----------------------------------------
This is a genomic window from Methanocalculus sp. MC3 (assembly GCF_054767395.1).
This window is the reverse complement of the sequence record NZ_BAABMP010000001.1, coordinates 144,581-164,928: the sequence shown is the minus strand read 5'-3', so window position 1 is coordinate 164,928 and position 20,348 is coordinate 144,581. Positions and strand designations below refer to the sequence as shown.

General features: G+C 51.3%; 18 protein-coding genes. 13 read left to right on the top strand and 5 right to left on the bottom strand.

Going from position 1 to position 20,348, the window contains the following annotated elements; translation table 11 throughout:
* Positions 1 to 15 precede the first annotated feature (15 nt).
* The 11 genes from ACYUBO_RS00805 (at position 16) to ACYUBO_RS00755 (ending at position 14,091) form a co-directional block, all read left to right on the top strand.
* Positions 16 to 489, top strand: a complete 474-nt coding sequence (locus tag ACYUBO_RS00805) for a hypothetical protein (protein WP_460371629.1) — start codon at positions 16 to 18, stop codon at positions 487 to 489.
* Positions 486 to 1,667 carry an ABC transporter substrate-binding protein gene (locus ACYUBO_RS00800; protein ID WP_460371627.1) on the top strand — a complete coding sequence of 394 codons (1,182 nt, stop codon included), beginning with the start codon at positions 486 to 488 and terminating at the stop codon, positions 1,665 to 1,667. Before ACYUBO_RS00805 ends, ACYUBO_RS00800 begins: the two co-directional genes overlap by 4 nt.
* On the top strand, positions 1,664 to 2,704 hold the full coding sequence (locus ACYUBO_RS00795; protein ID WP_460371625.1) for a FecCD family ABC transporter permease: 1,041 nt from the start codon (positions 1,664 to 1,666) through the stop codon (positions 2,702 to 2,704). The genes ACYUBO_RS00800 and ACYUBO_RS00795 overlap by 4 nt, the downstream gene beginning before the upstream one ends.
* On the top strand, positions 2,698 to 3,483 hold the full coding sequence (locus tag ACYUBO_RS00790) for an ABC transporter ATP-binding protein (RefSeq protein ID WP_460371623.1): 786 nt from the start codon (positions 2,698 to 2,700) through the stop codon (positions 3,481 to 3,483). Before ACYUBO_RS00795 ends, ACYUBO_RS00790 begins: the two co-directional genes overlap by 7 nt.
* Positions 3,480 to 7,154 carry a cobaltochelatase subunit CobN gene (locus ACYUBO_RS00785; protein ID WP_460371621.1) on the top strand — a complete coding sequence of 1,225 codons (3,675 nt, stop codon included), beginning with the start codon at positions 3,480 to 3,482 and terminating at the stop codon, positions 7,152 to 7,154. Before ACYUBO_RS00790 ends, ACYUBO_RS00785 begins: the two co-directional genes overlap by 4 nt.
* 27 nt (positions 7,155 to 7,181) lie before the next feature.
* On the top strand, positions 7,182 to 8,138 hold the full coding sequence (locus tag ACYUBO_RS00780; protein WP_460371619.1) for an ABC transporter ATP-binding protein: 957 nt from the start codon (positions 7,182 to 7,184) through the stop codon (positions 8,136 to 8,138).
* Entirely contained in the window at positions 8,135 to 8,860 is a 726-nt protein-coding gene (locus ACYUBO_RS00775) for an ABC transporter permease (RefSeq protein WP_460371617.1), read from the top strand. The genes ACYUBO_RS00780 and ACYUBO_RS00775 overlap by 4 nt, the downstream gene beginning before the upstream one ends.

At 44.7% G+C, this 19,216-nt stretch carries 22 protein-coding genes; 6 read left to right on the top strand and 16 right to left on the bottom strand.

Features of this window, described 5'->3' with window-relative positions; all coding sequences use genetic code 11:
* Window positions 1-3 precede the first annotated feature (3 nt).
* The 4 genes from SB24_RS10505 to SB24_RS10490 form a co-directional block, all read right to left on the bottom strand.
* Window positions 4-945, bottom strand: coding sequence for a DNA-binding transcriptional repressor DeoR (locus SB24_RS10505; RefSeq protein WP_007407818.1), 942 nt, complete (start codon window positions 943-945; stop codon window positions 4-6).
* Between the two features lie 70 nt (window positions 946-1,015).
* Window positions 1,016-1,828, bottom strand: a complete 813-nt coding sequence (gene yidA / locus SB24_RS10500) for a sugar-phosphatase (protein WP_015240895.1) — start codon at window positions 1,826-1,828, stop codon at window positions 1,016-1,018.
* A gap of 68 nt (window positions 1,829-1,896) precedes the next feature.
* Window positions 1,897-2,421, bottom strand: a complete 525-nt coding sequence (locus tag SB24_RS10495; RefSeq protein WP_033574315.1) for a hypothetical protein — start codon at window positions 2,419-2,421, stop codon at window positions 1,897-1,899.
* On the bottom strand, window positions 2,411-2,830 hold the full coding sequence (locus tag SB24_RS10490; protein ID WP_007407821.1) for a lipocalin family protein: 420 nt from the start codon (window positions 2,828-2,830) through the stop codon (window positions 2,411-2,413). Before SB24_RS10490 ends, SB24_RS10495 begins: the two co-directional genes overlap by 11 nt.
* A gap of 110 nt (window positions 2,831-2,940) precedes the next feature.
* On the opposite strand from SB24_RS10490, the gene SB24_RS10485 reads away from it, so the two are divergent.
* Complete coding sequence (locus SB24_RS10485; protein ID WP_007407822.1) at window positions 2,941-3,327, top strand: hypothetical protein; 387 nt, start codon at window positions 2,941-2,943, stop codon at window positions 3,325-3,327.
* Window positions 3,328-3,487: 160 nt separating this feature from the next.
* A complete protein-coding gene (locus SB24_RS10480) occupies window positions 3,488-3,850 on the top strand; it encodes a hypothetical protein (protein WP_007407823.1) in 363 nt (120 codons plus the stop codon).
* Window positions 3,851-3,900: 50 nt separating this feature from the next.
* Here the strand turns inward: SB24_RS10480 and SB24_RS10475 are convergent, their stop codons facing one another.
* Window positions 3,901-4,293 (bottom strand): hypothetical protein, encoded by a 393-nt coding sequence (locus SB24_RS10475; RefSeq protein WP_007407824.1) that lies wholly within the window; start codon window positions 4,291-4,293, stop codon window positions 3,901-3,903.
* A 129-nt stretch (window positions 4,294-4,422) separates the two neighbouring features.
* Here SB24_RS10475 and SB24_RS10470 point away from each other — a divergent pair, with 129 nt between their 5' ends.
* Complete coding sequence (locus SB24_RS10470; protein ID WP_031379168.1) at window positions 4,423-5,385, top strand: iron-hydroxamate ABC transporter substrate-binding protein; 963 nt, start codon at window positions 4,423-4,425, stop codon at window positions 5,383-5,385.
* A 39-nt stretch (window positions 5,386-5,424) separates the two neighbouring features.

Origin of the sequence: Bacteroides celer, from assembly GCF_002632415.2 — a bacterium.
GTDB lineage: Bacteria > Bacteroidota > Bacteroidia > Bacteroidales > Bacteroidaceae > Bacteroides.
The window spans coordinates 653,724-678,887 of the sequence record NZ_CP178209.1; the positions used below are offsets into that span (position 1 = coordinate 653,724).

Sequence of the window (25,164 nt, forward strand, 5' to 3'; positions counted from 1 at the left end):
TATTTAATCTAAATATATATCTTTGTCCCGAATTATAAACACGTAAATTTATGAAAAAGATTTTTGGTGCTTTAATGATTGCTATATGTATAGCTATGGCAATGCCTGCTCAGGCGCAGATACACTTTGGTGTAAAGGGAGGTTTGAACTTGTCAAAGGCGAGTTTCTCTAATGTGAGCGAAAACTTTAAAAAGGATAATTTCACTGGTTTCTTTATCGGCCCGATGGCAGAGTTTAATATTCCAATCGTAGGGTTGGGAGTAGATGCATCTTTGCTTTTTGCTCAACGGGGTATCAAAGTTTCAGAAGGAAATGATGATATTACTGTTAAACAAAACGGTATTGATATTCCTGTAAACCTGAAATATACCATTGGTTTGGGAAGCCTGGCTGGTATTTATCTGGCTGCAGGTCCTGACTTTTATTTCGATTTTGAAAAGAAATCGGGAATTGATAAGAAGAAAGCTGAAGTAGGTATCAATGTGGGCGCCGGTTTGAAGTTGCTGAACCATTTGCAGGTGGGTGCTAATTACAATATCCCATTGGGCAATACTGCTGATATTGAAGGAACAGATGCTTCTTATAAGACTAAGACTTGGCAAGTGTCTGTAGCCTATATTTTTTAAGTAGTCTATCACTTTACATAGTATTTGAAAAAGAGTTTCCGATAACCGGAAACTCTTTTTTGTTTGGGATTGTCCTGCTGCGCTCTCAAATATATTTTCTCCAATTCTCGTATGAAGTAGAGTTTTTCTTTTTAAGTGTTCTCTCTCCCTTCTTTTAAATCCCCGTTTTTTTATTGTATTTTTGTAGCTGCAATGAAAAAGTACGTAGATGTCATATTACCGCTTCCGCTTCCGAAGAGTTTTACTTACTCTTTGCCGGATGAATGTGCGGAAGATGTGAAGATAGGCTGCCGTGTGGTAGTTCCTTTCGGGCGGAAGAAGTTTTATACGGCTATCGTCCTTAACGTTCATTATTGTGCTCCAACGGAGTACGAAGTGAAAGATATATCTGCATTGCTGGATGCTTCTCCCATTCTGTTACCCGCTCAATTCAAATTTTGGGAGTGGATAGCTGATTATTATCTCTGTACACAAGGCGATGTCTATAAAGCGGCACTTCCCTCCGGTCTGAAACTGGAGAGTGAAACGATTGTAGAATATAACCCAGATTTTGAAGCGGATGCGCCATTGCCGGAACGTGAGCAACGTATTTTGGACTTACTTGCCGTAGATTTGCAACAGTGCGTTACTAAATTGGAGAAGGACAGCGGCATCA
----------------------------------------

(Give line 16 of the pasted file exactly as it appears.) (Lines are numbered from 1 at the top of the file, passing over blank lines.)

Features of this window, described 5'->3' with window-relative positions; all coding sequences use genetic code 11: